Actress Alex Essoe has made quite a name for herself in horror circles over recent years, with her dazzling lead role in 2014’s Starry Eyes followed up with the likes of crowdpleasers Tales of Halloween and The Neighbor.
With Tales of Halloween hitting DVD on October 24 in the UK, we caught up with Essoe to talk about the film, her career – and her favourite horror films…..

Q. Tales of Halloween is a real treasure-trove for genre fans – a great blend of laughs and scares and packed full of well-known horror faces. Your segment alone features the likes of Lin Shaye and Barbara Crampton – how much fun was it to work on?
It was such a blast, I love Lin Shaye and Barbara Crampton, I grew up watching their stuff and I adore them. I also got to work with Stuart Gordon (Dolls is one of my all-time favorites), Mick Garris and the absolutely stunning Lisa Marie. It was really a dream come true, I had to pinch myself.

Q. Although the film is in essence a feature, obviously it’s a series of short tales linked together – how much were you aware of the other segments being filmed? What did you make of them when you eventually saw them?
I wasn’t super aware of the content of the other films, but I wanted it that way. I don’t even really watch trailers for movies, especially if I’m excited to see them. I’m glad I did because seeing everything together was far more gratifying. I like to see movies the way they’re meant to be seen, the way the filmmaker intends them to be seen.
Q. An obvious question I know, but is Halloween a big deal in your household?
Oh yes, the compound where I grew uptook all the holidays to 11 and Halloween was no different. I’ll still have 4 or 5 costumes picked out every year.
Q. The Neighbor made its UK debut at London’s recent Frightfest festival – it’s fair to say that has a different tone to Tales of Halloween!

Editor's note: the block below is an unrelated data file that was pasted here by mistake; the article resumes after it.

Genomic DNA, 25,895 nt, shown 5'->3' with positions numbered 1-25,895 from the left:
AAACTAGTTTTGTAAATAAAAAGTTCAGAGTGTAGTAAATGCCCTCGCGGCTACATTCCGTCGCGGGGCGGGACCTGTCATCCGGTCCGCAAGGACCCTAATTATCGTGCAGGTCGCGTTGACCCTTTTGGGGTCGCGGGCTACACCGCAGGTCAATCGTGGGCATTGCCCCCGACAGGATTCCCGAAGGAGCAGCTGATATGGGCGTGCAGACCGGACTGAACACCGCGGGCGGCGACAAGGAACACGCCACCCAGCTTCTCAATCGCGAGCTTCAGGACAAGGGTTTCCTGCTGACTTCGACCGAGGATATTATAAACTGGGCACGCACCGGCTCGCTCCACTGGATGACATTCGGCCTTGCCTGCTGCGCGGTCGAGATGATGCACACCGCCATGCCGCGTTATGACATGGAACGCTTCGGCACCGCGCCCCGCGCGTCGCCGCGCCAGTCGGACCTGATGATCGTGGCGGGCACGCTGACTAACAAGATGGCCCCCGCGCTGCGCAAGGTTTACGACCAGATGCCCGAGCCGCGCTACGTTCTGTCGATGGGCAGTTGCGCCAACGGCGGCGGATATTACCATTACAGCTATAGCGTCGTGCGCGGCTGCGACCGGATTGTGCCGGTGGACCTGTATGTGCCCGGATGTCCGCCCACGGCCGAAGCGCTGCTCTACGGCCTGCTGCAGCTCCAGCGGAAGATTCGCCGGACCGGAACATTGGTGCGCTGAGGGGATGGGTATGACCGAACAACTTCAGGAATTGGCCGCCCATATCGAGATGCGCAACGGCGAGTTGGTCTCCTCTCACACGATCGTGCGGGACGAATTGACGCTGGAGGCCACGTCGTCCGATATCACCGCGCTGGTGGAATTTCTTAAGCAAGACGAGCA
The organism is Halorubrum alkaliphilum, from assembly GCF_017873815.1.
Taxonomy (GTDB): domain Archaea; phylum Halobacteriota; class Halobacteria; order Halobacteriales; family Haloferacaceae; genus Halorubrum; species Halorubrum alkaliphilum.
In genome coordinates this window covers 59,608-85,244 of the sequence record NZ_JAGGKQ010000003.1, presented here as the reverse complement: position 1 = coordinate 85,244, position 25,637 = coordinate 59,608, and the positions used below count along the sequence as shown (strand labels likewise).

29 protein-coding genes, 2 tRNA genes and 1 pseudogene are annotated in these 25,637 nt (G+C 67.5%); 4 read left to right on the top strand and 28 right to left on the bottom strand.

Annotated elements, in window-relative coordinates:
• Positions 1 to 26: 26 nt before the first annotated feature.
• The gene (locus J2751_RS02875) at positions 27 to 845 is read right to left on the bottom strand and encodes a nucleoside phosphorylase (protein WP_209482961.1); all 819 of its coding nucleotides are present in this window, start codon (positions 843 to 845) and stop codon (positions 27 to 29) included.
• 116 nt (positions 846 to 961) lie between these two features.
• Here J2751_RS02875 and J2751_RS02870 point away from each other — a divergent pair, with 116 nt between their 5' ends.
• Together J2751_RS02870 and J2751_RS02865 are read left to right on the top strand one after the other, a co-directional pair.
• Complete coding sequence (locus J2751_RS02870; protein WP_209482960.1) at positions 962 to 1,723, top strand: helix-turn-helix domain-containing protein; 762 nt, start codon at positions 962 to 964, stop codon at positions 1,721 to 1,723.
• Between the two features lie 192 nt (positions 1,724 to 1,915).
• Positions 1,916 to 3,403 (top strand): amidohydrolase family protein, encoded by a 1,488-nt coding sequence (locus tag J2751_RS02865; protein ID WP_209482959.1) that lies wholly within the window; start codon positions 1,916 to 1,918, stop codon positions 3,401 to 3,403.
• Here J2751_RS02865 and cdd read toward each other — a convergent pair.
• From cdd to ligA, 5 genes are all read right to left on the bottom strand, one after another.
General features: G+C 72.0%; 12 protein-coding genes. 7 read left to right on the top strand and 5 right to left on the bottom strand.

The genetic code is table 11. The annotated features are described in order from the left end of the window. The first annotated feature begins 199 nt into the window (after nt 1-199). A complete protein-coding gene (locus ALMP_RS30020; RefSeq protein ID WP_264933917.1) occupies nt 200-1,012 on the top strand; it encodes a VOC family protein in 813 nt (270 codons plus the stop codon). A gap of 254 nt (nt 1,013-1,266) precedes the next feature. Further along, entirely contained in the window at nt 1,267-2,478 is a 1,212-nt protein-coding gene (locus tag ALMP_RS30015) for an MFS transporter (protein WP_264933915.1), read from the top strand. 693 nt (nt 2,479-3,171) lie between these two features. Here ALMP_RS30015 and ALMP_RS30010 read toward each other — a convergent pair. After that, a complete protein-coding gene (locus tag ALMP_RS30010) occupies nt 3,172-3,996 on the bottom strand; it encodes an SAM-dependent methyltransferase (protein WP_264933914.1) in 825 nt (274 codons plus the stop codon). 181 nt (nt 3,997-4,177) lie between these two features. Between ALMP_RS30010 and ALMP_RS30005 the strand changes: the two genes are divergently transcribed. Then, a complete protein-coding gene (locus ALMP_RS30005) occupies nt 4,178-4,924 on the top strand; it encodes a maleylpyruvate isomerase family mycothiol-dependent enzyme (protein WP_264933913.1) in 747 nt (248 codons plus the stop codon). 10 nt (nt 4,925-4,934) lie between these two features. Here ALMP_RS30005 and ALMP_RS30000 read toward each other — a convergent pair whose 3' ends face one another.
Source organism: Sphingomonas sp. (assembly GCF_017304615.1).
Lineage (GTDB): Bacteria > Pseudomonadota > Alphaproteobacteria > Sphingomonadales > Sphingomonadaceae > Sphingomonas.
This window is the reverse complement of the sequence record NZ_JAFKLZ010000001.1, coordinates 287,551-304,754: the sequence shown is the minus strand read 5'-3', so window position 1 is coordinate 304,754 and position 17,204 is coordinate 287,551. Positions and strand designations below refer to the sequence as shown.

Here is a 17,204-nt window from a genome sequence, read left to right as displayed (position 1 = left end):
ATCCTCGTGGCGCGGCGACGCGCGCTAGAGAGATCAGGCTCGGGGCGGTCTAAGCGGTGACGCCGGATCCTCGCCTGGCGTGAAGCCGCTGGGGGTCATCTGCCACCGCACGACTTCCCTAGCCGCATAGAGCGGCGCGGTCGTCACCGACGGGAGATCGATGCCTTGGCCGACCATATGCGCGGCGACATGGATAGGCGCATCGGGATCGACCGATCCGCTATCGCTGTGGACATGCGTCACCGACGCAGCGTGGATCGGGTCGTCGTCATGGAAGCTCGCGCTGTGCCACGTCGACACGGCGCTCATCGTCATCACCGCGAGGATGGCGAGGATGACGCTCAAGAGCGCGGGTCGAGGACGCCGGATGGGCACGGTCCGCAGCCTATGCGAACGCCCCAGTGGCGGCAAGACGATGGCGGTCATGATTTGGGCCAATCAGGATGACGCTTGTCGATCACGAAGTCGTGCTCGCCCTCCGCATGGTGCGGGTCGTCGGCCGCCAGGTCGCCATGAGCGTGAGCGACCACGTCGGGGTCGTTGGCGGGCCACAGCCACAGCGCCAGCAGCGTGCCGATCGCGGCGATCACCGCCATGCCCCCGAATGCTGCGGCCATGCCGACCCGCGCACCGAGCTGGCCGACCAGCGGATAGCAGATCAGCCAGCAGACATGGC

Yes, I’d say so! Tales is very much a love letter to Halloween specifically, while The Neighbor is very much an action/suspense project. I love action stuff, I hope to do more.
Q. Rewinding to 2014, and one of our films of the year was Starry Eyes – in our review we described your performance as ‘a dazzling mix of vulnerability, coy sexiness, desperation, madness and, as the film progresses, murderous intent’. Two years on, what are your memories of that film?
Honestly, the entire process of making Starry Eyes is burned in my memory. Working on that film was like walking on air. Some highlights were my Dad visiting set the day I filmed that first audition freak-out, working with Patrick Healy because he’s so brilliant (and hilarious) and, of course, the mealworm… ugh…
Q. It also had a real 80s vibe with the soundtrack and that really seems to be the ‘in thing’ at the moment with the likes of Stranger Things…..
Yeah it totally did, Jonathan Snipes nailed it with that soundtrack. I think that style is in right now because it comes from a real golden age of sci-fi and horror, plus everything gets recycled at one point or another, ususally because it was so very awesome the first time around.
Q. If imdb is to be believed, you have something like 10 movies either in production or awaiting release – what can you tell us about the likes of The Maestro?
The Maestrois essentially a bio-pic of composers Jerry Herst and Mario Castelnuovo-Tedesco, the former being a student of the latter. I don’t want to give too much away but I play Cyd Charisse which was a dream, I’ve never done a period film before!
Q. Finally, how much of a horror fan are you? Any hidden gems you’d like to recommend for our readers to watch at Halloween – in addition to Tales of Halloween of course!
Absolutely! Beyond the Black Rainbow (2010), Eyes of Fire (1983), Demons (1985, one of my favorite of Bava’s), The Beyond and House by the Cemetery (both 1981, two of my favorites by Fulci). 

About The Author

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Simon is a journalism tutor in London, who also just happens to be a movie fanatic, with a craving for the darker side of cinema. He has written three books - on the horror films of director Bob Clark (2014), the history of the character Norman Bates (2015) and the work of British exploitation director Pete Walker (2017). He is currently working with director Richard Loncraine to explore all avenues in a bid to orchestrate the re-release of 1978 Mia Farrow chiller Full Circle